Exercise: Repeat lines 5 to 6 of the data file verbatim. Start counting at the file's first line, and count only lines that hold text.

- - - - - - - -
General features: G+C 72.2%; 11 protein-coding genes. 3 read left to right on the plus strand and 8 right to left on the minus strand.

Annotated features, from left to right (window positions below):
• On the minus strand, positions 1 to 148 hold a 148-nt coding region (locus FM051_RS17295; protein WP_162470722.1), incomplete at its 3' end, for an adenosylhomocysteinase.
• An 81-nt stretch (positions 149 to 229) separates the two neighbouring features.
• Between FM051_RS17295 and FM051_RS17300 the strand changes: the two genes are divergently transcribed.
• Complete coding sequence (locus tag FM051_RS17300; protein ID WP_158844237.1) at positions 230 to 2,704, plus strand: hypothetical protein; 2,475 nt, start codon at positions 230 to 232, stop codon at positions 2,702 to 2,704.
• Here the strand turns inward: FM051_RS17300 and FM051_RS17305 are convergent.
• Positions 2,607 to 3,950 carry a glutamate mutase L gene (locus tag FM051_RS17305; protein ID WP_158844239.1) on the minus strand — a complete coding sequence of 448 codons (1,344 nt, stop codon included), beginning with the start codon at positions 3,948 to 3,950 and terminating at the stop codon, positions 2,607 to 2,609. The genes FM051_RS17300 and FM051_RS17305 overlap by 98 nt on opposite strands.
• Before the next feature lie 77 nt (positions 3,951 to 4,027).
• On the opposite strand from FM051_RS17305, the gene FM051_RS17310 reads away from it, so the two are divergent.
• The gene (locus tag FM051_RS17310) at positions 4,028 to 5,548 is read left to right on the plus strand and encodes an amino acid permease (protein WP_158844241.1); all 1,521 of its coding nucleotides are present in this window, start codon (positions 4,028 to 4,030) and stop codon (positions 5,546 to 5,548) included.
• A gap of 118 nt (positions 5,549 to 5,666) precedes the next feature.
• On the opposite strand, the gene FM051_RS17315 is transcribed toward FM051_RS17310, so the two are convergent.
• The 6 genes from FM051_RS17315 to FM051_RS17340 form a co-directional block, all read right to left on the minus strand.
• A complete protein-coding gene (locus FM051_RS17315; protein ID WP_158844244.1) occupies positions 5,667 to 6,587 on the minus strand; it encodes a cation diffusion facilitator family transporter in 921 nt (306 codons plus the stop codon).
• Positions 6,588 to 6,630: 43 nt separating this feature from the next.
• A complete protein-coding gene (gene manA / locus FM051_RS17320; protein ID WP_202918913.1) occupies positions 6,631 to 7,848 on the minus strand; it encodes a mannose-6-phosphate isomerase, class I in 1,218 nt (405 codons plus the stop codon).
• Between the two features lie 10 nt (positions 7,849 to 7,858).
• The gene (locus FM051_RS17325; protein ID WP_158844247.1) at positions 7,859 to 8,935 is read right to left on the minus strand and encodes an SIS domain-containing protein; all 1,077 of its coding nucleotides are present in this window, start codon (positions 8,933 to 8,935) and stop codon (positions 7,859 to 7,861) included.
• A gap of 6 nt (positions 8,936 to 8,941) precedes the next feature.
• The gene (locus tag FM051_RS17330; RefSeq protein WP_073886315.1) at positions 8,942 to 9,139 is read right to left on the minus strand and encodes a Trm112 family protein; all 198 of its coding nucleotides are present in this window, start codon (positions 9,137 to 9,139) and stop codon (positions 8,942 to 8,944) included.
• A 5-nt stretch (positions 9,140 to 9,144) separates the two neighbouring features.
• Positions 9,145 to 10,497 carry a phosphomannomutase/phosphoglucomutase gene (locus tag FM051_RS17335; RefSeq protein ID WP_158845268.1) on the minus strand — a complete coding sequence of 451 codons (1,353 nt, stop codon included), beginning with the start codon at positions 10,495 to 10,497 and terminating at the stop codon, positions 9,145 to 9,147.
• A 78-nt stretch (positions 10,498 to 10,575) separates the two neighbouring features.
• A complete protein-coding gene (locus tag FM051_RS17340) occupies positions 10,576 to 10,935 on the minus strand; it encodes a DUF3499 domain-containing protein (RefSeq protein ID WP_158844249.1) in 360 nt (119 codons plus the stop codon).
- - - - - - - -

• Between FM051_RS17295 and FM051_RS17300 the strand changes: the two genes are divergently transcribed.
• Complete coding sequence (locus tag FM051_RS17300; protein ID WP_158844237.1) at positions 230 to 2,704, plus strand: hypothetical protein; 2,475 nt, start codon at positions 230 to 232, stop codon at positions 2,702 to 2,704.